Some oil companies like to stick with what works, and others like to diversify. Through diversification, even if one project hits a road bump there are other assets there to compensate. With both onshore and offshore projects Murphy Oil (NYSE: MUR ) can make the best of both worlds and shield investors from "one trick ponies."
Both on and offshore
Murphy Oil is investing in various plays from around the world, from the Eagle Ford to Malaysia.
Murphy Oil sees its Malaysian shallow water production rising from ~10,000 boe/d in the beginning of 2013 to ~19,000 boe/d. This is going to be achieved through the Patricia, South Acis, and Permas projects coming online in the next few months.
Murphy Oil is also investing in deeper Malaysian waters, with the Kapap and Siakap North/Petai projects expected to push up production by ~15,000 boe/d in the first year of production.
Combined, that is an additional ~22,000 boe/d in production coming online soon. This is a product of Murphy spending 42% of its $3.6 billion in development capex on Malaysia to push up production. Murphy expects production to hit just under 200,000 boe/d in 2013, so Malaysia alone would allow Murphy to surpass its 11% CAGR guidance (from 2007 to 2016) in 2014.
But Murphy sees production jumping in 2014 and going above 250,000 boe/d by 2015-2016. What's even better is that in that time period liquid production will be 85% of its production mix versus 78% now.
Higher output levels combined with higher margins means significantly more free cash flow to invest in new projects. Murphy has one eye on offshore developments and another focused on the Eagle Ford.
Everyone loves Texas
It seems that almost every E&P player with a market cap north of $10 billion has a stake in the Eagle Ford or Permian Basin. Murphy is no different, with aggressive growth plans for its 158,660 net acres in the area, which is 90% oil and condensates.
Murphy Oil has seven rigs with two frack crews in the play and has plans to increase production from ~40,000 boe/d to over 70,000 boe/d by 2016.
Murphy Oil's guidance for both its production mix and output is dependent on Malaysia and the Eagle Ford. These two plays make up 80% of Murphy Oil's $3.6 billion development capital in 2013. Murphy's bets already look like they're paying off, but just wait until 2014 when growth really kicks in.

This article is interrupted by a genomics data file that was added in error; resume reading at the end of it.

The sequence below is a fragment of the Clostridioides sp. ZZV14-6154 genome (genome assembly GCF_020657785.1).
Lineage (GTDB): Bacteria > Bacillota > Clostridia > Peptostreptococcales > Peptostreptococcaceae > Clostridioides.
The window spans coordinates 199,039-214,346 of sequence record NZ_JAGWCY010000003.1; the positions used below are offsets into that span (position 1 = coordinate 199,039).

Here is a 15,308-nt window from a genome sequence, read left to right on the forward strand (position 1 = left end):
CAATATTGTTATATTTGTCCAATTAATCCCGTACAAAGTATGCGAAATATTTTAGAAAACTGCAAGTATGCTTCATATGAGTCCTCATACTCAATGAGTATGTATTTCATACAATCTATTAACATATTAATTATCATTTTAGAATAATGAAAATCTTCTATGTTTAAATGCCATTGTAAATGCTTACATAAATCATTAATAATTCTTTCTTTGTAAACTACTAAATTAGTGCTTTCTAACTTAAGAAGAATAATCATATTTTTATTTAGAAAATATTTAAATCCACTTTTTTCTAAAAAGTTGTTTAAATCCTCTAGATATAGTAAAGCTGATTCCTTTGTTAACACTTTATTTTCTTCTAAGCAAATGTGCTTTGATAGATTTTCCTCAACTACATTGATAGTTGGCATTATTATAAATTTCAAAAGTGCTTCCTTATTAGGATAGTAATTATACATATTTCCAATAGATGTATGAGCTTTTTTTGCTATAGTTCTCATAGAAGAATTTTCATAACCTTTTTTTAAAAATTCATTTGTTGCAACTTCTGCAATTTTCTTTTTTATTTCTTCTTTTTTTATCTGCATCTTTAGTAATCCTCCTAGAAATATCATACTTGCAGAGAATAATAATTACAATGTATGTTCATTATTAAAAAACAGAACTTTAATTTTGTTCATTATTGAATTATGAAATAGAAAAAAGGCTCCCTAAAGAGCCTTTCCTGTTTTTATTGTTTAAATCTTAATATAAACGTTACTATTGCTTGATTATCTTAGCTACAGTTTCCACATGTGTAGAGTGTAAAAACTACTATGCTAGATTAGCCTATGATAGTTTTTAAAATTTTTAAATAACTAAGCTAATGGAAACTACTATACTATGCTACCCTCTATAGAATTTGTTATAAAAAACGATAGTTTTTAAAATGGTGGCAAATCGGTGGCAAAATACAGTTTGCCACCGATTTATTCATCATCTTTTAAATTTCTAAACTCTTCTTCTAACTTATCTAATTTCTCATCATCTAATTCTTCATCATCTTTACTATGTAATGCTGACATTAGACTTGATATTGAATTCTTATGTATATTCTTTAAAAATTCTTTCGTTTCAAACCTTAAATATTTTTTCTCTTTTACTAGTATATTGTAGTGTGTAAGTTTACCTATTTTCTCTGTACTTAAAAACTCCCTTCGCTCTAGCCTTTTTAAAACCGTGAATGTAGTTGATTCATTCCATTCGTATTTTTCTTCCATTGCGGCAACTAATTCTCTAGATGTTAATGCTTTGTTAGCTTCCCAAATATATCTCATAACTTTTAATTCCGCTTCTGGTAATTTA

Another E&P players utilizing both onshore and offshore plays is Hess (NYSE: HES ) .
Less capex but higher production
Hess is spending ~$1.3 billion less in capex on the Bakken this year yet sees production growing. For 2013 Hess wants to produce 64-70,000 boe/d, which is expected to almost double by 2016 to 120,000 boe/d.
To achieve that growth Hess has been heavily divesting noncore assets to focus on the Utica, the Bakken, and several offshore plays from the Gulf of Mexico to West Africa. In the past year Hess has sold off $3.5 billion in assets with plans to complete the sale of its Energy Marketing unit for $1.025 billion in the forth quarter of 2013.
Hess operates 14 rigs in the Bakken with ~2,500 locations to drill with over 1 billion barrels of potentially recoverable resources. The Bakken is going to contribute to most of Hess' growth over the next few years, and with the asset divestments Hess will be able to increase its rig count in the area. Hess expects to be producing free cash flow in the area around 2015.
Hess, like Murphy, isn't just betting on unconventional plays to find growth it also has the sea. This diversification allows Hess to see output growth even if the Bakken is hit with a harsh winter.
Gulf of Mexico
The Tubular Bells is expected to come online in the third quarter with Hess seeing production hitting 25,000 boe/d. The Tubular Bells is an ongoing project in the Gulf of Mexico that will help Hess maintain its estimated average of ~70,000 boe/d through 2017. Once the Tubular Bells project comes online production will be at ~75,000 boe/d.
Hess is guiding for flat to a slight decline in Gulf of Mexico production over the next few years until the Stampede project comes online post 2017. The Gulf won't be a source of growth for Hess, but it will provide it with cash flow to expand production in the area later. Hess also has the potential to find new reserves in the area and alluded to exploration upside.
Hess has other offshore investments, with the North Malay Basin offering profitable natural gas production. In North America natural gas is sometimes frowned upon because it is less profitable, but in Asia gas can turn quite the profit.
Hess has discovered nine low risk fields in the area with plans to drill for natural gas. 40 mmcf/d of natural gas production is expected to come online in the fourth quarter, which will be increased to 165 mmcf/d by 2017 and beyond. The gas that is pumped out of the Basin, which is close to Malaysia and Thailand, will be linked to oil prices and will thus carry decent margins. Hess will start producing free cash flow from the play by 2017 when production levels go up.
Companies like to diversify their portfolio so they aren't dependent on just source of cash flow. If a hurricane shuts down Gulf of Mexico operations there is nothing the company can do but own assets elsewhere and ramp up production in those plays until the hurricane passes. If bad weather in North Dakota and Texas halts drilling plans for a few months, in order to compensate companies need other areas to invest in. Diversification is a way to mitigate risk and protect shareholders, and these are two E&P players doing just that through onshore and offshore drilling around the world.
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